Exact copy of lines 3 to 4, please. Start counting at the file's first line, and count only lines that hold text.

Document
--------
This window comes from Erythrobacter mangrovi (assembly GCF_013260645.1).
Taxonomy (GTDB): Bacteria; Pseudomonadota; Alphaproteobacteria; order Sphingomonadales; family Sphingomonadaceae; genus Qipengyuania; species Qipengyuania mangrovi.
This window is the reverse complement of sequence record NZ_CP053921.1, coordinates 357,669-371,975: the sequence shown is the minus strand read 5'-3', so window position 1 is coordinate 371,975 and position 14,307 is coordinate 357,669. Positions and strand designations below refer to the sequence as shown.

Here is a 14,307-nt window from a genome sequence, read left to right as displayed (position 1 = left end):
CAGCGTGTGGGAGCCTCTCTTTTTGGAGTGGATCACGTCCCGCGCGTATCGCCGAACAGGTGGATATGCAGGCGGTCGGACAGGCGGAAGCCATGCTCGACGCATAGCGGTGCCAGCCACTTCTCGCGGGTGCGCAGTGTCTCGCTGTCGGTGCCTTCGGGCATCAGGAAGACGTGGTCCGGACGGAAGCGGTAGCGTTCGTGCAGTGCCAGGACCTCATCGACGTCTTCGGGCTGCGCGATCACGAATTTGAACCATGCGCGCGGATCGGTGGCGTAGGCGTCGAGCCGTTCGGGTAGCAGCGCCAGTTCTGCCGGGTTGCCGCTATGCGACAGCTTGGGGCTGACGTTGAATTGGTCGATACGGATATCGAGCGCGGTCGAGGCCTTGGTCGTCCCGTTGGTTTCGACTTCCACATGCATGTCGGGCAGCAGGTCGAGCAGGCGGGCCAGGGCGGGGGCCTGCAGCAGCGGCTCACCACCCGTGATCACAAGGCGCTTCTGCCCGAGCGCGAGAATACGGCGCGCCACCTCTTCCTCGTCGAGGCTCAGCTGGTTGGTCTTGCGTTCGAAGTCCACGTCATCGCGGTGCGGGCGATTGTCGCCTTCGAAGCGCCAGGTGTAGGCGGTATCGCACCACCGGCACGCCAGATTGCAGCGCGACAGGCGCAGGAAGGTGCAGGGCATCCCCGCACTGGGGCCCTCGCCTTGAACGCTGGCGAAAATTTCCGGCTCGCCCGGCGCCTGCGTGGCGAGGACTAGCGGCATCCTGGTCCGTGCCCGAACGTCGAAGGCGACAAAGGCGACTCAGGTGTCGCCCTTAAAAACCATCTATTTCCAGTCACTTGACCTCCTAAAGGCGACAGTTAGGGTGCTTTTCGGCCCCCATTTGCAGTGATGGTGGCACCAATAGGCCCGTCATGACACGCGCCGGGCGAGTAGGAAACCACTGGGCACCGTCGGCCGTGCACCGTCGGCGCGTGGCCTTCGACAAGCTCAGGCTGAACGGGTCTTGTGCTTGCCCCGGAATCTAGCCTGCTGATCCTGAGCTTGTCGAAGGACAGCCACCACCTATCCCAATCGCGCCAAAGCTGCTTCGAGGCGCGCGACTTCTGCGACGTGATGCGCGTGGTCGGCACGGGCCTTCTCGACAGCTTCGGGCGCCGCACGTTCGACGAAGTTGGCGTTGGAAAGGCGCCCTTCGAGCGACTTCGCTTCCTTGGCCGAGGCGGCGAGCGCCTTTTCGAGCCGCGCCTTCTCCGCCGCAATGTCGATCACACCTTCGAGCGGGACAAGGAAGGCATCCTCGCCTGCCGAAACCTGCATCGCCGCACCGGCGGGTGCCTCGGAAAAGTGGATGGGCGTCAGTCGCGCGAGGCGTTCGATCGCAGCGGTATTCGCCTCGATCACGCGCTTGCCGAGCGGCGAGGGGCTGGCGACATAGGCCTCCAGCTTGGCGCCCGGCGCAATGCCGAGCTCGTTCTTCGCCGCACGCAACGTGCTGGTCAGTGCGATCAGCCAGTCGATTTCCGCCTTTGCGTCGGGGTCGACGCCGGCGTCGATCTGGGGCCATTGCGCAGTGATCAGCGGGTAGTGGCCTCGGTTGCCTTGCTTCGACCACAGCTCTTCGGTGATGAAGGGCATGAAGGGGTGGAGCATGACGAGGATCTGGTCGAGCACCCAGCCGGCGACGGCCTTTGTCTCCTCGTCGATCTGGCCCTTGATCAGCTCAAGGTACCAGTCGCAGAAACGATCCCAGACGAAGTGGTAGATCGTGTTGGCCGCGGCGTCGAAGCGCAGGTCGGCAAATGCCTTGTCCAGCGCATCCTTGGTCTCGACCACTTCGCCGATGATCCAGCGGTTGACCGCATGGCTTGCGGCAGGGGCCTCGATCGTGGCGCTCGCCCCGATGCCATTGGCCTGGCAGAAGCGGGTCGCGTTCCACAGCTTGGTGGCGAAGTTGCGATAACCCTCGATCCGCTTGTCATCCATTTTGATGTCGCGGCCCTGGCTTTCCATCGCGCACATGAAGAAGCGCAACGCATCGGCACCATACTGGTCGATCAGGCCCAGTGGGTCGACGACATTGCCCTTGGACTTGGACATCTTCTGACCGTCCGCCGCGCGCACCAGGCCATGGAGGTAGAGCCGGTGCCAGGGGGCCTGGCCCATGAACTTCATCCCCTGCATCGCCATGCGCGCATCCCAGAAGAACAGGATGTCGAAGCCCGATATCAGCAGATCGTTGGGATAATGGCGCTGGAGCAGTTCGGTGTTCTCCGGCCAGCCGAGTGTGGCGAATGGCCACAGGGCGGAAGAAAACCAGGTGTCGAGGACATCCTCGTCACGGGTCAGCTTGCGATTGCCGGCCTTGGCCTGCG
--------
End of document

This window is the reverse complement of sequence record NZ_CP053921.1, coordinates 357,669-371,975: the sequence shown is the minus strand read 5'-3', so window position 1 is coordinate 371,975 and position 14,307 is coordinate 357,669. Positions and strand designations below refer to the sequence as shown.

Here is a 14,307-nt window from a genome sequence, read left to right as displayed (position 1 = left end):